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N Scale - Con-Cor - 1151D - Gondola, 50 Foot, Steel - Great Northern - 33103

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N Scale - Con-Cor - 1151D - Gondola, 50 Foot, Steel - Great Northern - 33103


Brand Con-Cor
Stock Number 1151D
Tertiary Stock Number 001-01151D
Original Retail Price $2.25
Manufacturer Kato
Body Style Con-Cor Gondola 50 Foot Steel
Prototype Gondola, 50 Foot, Steel (Details)
Road or Company Name Great Northern (Details)
Reporting Marks GN
Road or Reporting Number 33103
Paint Color(s) Blue
Print Color(s) White
Coupler Type Rapido Hook
Wheel Type Nickel-Silver Plated Metal
Wheel Profile Small Flange (Low Profile)
Release Date 1979-01-01
Item Category Rolling Stock (Freight)
Model Type Gondola
Model Subtype 50 Foot
Model Variety Steel
Prototype Region North America
Prototype Era Era III: Transition (1939 - 1957)
Scale 1/160



Model Information: Con-Cor contracted Kato (Sekisui) of Japan to produce this model. Unlike other importers, Con-Cor owned the rights to the toolings so this enabled Con-Cor to later move the tooling from Japan to their Chicago plant. More recent (post-2000) releases are likely produced in China.

Prototype History:
In US railroad terminology, a gondola is an open-topped rail vehicle used for transporting loose bulk materials. Because of their low side walls gondolas are also suitable for the carriage of such high-density cargoes as steel plates or coils, or of bulky items such as prefabricated sections of rail track. For weather-sensitive loads, these gondolas are sometimes equipped with covers.

All-steel gondolas date back to the early part of the 20th century. However, most of the early ones were shorter, 40' designs. The ubiquitous 50' steel gondola we see modeled so often today is more along the lines of gondolas produced following the second world war when steel became once again readily available. Generally, they had a capacity of 70 tons and were 52'6" long. The first models of this design were produced by the Erie Railroad and the Greenville Steel Car Co, but nearly identical cars were produced by Pullman, ACF and Bethlehem.

Road Name History:
The Great Northern Railway (reporting mark GN) was an American Class I railroad. Running from Saint Paul, Minnesota, to Seattle, Washington, it was the creation of 19th century railroad entrepreneur James J. Hill and was developed from the Saint Paul & Pacific Railroad. The Great Northern's (GN) route was the northernmost transcontinental railroad route in the U.S.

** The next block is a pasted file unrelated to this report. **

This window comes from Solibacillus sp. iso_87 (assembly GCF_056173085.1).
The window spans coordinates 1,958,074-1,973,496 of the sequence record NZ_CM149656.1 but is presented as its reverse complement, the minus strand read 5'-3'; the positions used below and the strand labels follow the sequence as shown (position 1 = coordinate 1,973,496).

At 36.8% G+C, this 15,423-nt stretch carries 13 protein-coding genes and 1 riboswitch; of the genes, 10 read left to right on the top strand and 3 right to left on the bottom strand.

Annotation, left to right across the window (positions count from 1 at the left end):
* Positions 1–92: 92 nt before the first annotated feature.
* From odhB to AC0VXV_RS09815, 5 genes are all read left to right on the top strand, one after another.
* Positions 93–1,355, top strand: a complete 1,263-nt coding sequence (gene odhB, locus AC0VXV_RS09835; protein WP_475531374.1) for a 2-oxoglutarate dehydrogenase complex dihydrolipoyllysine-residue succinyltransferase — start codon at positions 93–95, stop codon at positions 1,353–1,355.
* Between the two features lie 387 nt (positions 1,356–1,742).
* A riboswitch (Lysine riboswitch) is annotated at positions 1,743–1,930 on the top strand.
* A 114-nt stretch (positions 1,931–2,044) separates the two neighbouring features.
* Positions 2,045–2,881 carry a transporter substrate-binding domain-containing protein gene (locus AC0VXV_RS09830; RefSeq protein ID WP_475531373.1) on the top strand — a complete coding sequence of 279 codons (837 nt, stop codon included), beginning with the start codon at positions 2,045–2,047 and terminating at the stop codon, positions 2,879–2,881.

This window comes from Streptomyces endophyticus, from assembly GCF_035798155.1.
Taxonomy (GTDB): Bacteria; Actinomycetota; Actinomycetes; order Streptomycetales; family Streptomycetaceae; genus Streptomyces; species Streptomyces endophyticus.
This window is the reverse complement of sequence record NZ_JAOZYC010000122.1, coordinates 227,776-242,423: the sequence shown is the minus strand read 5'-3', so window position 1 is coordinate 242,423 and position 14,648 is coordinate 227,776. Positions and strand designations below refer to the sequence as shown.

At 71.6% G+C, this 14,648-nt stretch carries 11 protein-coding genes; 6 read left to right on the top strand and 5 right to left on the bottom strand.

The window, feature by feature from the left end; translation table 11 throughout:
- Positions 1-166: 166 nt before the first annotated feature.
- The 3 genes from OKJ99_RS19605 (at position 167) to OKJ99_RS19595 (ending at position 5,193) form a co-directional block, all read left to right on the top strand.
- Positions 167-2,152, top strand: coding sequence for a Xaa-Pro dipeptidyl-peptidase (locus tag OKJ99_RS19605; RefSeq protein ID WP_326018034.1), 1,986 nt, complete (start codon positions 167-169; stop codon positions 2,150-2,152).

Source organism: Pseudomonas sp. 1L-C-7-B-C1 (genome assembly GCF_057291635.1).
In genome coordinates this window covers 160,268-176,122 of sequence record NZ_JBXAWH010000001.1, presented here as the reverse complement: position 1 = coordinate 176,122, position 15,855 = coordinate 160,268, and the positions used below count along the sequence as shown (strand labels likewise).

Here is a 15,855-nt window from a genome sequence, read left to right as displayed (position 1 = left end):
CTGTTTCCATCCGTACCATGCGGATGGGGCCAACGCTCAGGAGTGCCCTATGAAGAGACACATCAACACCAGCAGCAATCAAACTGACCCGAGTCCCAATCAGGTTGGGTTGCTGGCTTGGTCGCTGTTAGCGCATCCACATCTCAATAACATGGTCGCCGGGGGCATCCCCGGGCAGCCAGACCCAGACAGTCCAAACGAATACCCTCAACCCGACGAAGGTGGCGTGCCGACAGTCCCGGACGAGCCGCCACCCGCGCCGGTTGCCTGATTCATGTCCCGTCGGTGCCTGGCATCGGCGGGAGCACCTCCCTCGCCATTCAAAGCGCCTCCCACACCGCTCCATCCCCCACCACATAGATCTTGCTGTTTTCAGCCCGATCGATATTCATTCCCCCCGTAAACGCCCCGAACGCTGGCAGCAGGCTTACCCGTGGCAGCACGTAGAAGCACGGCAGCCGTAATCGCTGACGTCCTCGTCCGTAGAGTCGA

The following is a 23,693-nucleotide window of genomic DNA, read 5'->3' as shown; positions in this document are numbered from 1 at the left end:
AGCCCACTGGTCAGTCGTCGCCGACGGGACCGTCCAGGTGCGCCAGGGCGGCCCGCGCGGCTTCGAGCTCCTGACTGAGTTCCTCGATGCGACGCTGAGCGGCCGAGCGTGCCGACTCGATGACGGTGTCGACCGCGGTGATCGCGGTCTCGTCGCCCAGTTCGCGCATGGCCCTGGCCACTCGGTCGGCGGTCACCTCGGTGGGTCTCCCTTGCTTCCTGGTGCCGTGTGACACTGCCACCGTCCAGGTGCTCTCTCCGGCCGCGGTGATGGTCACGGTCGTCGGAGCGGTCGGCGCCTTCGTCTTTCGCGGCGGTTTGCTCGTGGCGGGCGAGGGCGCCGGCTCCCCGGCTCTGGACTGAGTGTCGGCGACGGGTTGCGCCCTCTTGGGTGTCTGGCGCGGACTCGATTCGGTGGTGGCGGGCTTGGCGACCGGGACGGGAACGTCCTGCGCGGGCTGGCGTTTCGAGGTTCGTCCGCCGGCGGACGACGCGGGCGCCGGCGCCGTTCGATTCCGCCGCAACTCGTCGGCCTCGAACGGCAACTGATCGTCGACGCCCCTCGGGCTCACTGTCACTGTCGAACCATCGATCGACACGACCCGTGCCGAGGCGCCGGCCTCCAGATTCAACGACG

The Great Northern was the only privately funded - and successfully built - transcontinental railroad in U.S. history. No federal land grants were used during its construction, unlike all other transcontinental railroads.

The Great Northern was built in stages, slowly to create profitable lines, before extending the road further into the undeveloped Western territories. In a series of the earliest public relations campaigns, contests were held to promote interest in the railroad and the ranchlands along its route. Fred J. Adams used promotional incentives such as feed and seed donations to farmers getting started along the line. Contests were all-inclusive, from largest farm animals to largest freight carload capacity and were promoted heavily to immigrants & newcomers from the East.

In 1970 the Great Northern, together with the Northern Pacific Railway, the Chicago, Burlington and Quincy Railroad and the Spokane, Portland and Seattle Railway merged to form the Burlington Northern Railroad. The BN operated until 1996, when it merged with the Atchison, Topeka and Santa Fe Railway to form the Burlington Northern and Santa Fe Railway.

Read more on Wikipedia.

Brand/Importer Information:
Con-Cor has been in business since 1962. Many things have changed over time as originally they were a complete manufacturing operation in the USA and at one time had upwards of 45 employees. They not only designed the models,but they also built their own molds, did injection molding, painting, printing and packaging on their models.

Currently, most of their manufacturing has been moved overseas and now they import 90% of their products as totally finished goods, or in finished components. They only do some incidental manufacturing today within the USA.


Item created by: gdm on 2016-12-10 09:36:27. Last edited by gdm on 2018-03-01 11:48:27

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